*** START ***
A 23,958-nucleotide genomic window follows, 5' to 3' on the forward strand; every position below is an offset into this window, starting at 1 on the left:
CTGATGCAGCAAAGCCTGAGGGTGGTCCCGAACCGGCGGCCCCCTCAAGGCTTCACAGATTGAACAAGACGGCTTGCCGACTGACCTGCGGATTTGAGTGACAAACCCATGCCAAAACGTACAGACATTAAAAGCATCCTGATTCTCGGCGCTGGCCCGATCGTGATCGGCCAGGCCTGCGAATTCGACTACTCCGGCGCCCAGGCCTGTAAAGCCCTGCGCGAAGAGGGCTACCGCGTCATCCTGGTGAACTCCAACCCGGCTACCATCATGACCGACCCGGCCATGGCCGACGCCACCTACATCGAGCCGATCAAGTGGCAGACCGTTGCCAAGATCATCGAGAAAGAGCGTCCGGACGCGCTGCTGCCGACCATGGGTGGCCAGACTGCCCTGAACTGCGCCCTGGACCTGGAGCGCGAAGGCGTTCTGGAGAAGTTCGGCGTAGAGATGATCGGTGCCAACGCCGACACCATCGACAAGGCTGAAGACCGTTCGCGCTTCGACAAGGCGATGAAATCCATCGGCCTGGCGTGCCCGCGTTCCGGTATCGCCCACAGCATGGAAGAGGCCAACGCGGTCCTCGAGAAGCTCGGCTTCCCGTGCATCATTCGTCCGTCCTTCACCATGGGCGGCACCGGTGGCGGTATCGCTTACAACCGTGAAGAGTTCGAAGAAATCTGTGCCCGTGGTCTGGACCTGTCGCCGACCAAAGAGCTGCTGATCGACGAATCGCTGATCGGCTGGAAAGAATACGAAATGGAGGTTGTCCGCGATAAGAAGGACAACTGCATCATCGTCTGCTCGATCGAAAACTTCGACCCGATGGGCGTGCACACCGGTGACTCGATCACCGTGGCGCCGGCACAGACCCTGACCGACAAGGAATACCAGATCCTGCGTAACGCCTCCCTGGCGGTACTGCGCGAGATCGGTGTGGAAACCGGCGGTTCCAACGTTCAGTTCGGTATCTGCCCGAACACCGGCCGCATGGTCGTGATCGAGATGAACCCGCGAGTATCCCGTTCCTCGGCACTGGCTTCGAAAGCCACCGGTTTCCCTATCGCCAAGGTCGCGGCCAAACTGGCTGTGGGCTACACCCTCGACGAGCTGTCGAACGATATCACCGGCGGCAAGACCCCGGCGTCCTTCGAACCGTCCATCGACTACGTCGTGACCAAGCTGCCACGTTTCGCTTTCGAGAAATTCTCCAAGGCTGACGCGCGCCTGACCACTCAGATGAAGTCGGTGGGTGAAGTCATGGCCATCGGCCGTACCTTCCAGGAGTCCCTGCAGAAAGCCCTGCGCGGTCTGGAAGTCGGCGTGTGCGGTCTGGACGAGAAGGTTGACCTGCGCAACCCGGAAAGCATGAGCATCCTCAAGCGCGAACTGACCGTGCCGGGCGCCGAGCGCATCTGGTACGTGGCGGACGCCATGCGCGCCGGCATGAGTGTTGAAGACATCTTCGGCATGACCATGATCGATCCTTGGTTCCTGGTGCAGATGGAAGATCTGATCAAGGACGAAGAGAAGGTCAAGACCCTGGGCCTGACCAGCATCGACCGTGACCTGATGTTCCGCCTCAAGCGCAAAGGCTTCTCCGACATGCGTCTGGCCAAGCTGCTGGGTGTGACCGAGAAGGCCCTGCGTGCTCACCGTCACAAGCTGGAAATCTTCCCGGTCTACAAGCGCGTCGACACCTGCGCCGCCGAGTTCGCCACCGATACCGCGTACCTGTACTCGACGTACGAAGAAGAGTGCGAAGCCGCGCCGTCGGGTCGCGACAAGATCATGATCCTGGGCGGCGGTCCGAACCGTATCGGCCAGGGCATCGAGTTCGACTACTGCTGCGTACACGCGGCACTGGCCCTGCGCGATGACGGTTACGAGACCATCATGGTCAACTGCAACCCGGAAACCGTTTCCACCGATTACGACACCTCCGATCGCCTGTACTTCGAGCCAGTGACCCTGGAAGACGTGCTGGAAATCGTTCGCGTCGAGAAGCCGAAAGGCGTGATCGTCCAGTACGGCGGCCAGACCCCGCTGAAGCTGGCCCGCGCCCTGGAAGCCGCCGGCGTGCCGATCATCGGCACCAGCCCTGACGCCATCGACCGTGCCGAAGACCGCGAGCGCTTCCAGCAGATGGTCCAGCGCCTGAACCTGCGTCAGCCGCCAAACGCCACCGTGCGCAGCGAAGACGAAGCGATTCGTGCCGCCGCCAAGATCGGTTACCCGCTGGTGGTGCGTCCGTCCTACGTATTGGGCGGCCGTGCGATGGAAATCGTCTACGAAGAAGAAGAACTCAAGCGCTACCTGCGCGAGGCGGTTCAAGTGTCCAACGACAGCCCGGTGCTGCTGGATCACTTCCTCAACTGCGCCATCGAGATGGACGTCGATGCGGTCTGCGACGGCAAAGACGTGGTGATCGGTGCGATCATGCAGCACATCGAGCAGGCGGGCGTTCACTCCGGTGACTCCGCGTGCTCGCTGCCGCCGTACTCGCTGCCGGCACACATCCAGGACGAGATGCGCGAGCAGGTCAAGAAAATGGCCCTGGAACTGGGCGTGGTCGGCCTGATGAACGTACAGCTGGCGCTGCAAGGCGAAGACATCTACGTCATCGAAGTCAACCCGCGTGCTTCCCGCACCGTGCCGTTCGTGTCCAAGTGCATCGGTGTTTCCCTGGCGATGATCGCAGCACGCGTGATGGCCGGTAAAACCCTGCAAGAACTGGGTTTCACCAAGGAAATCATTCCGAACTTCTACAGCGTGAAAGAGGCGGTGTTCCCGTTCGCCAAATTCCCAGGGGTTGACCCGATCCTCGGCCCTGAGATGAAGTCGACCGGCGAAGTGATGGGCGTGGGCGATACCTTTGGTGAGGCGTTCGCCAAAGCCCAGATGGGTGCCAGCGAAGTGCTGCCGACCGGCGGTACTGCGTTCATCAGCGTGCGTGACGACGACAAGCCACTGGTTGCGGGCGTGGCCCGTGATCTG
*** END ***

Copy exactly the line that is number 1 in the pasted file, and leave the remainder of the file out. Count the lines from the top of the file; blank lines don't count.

A 23,958-nucleotide genomic window follows, 5' to 3' on the forward strand; every position below is an offset into this window, starting at 1 on the left: